University of Pittsburgh
Improvising Communication in Pleistocene Performances
In his essay for The Social Origins of Language (2014), Jordan Zlatev effectively synthesizes much of the relevant scholarship on the topic to argue that the co-evolution of human intersubjectivity and morality preceded the emergence of symbolic language. My talk accepts the outlines of Zlatev’s overview, including his assumptions about multi-level selection and cultural group selection, and examines the period near the beginning of the narrative he sketches, when hominin performances significantly departed from primate play. Several scholars, including Zlatev, have adopted a version of Merlin Donald’s mimesis to explain this break and I agree that the ability to imitate must have been important for early proto-human communication. But before a gesture and/or a sound could be widely copied, the group of hunter-gatherers that invented that particular visual-aural sign must have provisionally accepted it before the sign could carry communicative value. My paper will introduce a theatrical-musical term to explain this process: improvisation. In short, I will argue that selected bands of Homo ergaster, the species from which we evolved, improvised their way toward the sharing and understanding of communicative intentions and meanings that eventuated in performances of proto-languaging.
Like their ancestors a million years ago, professional improv actors and musicians today rely on playful intersubjectivity and behavioral norms to shape their collective creations. Improvisers in both art forms do more than exchange information; they generate a world together based in mutual trust and cooperation. In other words, contemporary improvisers require the same kinds of mirror neuron systems, joint attention abilities, and turn-taking morality that our proto-human ancestors likely began to practice during the early Pleistocene period.
Alloparenting, the sharing of parenting responsibilities among trusted others, was likely a necessary first step to enable the kinds of empathy and norms that facilitated communicative improvising within bands of our ancestors. The evidence presented by Sarah Hrdy in her Mothers and Others (2009) is quite persuasive regarding the importance of alloparenting among Homo ergaster for the kinds of trust and cooperation that early improvisers required. I will also draw on the impressive field work of Jerome Lewis, who details the evolutionary significance of play, the easy mixing of musical and gestural communicative codes, and the important morality of “reverse dominance” in the lives of contemporary hunter-gathers, the Mbendjele of the Congo. In addition to practicing a fully symbolic language, groups of these African pygmies continue to engage in iconic modes of communication to perform what Lewis calls “spirit plays,” rituals of collective singing and dancing that employ a surprising amount of collective improvisation. These spirit plays, which involve a wide range of meanings and functions — from learning key skills in hunting and gathering to representing their social and spiritual hierarchies — are intended to charm the spirits of the forest. While recognizing that Mbendjele culture is fully modern in most respects, Lewis reasons that their mixed modes of traditional communication probably offer clues to the proto-languaging practiced by Pleistocene hunter gatherers in Africa a million years ago.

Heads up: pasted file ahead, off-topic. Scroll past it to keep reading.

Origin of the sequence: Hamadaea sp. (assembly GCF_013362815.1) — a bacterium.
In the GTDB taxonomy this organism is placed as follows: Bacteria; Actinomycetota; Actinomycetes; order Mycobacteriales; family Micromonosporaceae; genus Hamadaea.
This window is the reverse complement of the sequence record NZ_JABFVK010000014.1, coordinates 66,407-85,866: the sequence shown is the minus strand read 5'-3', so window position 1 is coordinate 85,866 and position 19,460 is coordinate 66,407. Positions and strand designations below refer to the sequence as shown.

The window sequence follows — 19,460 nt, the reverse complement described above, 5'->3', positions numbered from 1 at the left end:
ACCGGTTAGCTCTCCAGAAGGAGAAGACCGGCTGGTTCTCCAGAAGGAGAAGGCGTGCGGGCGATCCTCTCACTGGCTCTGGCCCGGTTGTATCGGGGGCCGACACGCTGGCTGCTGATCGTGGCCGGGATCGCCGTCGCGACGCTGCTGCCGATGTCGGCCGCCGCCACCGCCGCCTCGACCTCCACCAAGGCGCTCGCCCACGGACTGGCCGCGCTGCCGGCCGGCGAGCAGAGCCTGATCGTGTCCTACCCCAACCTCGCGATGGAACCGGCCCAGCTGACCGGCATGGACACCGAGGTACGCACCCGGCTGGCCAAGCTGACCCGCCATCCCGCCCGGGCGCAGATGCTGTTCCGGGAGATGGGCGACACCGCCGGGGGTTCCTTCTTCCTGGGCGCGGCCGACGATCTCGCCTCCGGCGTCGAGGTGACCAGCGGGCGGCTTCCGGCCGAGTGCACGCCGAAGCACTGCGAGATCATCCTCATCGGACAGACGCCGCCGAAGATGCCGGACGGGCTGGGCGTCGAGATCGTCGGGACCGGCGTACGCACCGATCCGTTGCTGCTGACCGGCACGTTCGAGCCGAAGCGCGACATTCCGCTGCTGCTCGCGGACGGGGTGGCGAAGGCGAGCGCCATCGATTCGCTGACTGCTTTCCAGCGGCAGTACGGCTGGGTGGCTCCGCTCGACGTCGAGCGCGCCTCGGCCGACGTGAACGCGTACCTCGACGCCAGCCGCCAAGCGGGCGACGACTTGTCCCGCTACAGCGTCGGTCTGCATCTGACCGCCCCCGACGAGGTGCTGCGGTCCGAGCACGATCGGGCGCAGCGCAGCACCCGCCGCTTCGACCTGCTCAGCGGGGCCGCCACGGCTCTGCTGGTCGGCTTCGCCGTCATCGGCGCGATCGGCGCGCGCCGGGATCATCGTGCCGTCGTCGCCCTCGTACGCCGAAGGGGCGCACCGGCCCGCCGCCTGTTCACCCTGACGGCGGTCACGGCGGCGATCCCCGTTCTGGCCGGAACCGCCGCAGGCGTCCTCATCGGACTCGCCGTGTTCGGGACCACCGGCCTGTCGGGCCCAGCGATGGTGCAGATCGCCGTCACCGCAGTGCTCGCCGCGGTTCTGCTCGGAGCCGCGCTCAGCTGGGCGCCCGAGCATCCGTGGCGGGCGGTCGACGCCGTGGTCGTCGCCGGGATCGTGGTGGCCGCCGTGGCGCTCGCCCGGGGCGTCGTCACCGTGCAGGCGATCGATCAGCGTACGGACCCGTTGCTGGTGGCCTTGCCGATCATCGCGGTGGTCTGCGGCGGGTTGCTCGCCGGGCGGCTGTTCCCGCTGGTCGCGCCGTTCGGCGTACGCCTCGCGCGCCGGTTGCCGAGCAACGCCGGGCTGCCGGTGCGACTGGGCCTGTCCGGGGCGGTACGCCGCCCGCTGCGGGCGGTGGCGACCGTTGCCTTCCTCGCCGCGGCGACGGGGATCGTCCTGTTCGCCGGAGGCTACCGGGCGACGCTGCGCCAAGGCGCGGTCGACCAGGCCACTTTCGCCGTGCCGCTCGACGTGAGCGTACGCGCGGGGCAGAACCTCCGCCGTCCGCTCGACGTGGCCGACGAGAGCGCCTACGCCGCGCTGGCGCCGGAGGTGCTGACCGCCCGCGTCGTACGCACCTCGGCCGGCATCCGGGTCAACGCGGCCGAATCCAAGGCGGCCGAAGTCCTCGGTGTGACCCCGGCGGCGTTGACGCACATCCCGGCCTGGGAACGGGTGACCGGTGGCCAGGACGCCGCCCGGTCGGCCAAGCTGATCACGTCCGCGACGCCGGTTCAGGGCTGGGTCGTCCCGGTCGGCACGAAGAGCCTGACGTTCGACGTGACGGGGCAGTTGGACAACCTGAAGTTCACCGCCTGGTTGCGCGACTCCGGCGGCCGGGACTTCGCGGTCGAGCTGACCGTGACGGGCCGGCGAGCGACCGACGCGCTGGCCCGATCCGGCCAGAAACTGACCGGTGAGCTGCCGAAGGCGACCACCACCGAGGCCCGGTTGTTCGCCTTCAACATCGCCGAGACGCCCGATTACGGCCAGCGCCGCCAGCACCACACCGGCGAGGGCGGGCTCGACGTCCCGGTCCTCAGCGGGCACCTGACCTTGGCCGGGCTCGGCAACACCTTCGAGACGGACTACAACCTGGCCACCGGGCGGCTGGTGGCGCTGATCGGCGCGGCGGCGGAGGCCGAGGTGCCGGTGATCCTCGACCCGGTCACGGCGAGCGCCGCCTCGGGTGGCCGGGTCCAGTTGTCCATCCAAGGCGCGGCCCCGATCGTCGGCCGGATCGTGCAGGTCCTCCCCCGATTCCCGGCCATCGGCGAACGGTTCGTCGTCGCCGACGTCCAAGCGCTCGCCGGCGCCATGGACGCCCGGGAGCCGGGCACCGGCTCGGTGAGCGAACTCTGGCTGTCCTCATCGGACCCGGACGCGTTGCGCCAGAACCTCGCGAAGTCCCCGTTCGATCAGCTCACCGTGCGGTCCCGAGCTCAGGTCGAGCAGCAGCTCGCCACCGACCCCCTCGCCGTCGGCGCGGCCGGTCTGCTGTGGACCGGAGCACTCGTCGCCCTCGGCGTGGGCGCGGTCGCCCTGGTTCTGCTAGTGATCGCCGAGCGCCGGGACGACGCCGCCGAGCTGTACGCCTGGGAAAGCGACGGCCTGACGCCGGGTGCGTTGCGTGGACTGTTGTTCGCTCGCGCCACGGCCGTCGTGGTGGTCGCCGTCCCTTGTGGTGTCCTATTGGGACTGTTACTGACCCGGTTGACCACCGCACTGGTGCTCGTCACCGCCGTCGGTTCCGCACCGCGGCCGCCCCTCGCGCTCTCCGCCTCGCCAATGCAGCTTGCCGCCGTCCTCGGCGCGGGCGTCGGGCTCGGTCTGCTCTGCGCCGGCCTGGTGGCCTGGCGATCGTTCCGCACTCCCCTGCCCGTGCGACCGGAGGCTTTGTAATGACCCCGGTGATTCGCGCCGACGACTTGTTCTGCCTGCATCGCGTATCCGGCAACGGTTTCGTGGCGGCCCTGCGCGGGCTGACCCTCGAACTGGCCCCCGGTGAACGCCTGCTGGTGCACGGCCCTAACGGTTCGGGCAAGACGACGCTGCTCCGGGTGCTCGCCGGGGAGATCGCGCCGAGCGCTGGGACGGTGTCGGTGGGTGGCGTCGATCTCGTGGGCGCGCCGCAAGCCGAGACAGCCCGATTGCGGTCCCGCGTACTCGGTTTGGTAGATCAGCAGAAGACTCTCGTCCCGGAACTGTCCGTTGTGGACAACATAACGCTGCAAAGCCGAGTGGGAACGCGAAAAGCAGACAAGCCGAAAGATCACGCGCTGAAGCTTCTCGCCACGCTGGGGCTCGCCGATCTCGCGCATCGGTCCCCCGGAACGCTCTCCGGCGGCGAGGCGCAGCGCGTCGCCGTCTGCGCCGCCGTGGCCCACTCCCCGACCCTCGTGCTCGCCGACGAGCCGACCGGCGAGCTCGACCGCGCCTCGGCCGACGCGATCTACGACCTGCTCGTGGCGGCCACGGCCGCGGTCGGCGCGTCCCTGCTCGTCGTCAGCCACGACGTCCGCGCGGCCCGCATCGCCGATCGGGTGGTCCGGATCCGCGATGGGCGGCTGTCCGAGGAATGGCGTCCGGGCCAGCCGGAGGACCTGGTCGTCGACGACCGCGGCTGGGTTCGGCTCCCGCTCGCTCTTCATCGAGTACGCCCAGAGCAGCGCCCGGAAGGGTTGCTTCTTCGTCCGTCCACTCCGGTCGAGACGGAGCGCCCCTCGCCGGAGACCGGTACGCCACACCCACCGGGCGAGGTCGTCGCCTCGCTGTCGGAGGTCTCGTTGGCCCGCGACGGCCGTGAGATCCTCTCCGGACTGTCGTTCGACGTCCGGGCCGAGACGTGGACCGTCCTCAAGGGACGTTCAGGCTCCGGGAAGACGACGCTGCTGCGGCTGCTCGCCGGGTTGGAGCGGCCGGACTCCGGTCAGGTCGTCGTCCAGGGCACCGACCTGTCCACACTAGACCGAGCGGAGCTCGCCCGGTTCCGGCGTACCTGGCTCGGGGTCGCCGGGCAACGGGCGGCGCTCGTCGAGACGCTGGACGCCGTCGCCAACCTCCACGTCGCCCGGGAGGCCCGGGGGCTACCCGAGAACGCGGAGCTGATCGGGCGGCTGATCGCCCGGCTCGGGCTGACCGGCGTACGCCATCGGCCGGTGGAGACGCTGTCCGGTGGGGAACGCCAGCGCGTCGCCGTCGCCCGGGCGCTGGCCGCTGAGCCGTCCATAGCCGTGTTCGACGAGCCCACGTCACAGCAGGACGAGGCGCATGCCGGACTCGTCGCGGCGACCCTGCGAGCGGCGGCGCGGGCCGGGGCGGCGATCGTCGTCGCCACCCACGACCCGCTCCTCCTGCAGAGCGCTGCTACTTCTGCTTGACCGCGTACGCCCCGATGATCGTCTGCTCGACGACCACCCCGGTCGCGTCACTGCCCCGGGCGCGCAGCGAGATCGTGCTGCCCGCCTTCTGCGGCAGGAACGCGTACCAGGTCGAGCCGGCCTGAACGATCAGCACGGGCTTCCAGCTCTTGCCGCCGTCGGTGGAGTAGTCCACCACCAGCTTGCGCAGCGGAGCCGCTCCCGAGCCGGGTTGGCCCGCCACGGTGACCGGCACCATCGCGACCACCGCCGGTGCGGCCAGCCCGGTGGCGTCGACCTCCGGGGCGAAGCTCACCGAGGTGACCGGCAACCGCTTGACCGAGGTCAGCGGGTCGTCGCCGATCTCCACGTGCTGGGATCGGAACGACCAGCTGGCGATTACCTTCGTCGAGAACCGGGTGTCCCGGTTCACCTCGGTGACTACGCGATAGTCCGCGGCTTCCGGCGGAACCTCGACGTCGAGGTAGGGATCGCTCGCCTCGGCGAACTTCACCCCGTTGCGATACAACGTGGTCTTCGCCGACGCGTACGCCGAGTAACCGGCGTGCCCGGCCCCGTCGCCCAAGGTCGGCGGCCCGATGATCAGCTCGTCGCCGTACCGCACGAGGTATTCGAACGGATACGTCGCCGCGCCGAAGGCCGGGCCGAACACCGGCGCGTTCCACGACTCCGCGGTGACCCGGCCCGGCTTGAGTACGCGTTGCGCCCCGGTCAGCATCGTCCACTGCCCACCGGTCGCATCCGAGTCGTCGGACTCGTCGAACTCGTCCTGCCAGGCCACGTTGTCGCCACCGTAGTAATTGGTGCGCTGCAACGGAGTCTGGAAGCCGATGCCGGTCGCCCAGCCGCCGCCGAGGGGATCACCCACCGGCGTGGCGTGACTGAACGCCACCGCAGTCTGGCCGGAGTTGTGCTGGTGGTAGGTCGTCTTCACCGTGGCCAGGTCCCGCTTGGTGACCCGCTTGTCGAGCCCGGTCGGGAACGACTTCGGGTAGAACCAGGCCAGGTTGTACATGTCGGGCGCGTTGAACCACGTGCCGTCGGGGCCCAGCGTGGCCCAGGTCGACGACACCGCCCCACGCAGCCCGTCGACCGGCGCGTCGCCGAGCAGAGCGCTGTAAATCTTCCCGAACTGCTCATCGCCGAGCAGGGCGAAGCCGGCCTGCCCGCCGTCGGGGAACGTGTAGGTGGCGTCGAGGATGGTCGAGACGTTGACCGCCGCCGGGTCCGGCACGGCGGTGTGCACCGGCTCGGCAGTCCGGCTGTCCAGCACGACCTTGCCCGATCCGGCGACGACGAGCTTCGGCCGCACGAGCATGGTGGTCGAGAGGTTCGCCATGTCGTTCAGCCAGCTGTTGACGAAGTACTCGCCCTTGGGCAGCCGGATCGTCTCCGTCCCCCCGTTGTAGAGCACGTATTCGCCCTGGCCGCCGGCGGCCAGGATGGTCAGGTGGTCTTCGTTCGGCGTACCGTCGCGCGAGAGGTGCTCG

Professor Bruce McConachie has written widely on the history of popular entertainment, theatre historiography, and cognitive approaches to performance. His major publications include INTERPRETING THE THEATRICAL PAST (with Thomas Postlewait, 1989), MELODRAMATIC FORMATIONS: AMERICAN THEATRE AND SOCIETY, 1820-1870 (1992), AMERICAN THEATRE IN THE CULTURE OF THE COLD WAR (2003), ENGAGING AUDIENCES: A COGNITIVE APPROACH TO SPECTATING IN THE THEATRE (2008), THEATRE HISTORIES: AN INTRODUCTION (with Zarrilli, Sorgenfrei, and Williams, 2nd edn., 2010), and EVOLUTION, COGNITION, AND PERFORMANCE (2015).
Professor McConachie has served the academic field of theatre studies on several boards of directors and as the Presidents of the American Theatre and Drama Society and the American Society for Theatre Research. In addition, he acts and directs occasionally in Pittsburgh. Most recently, he directed Uncle Vanya for the University of Pittsburgh Repertory Theatre.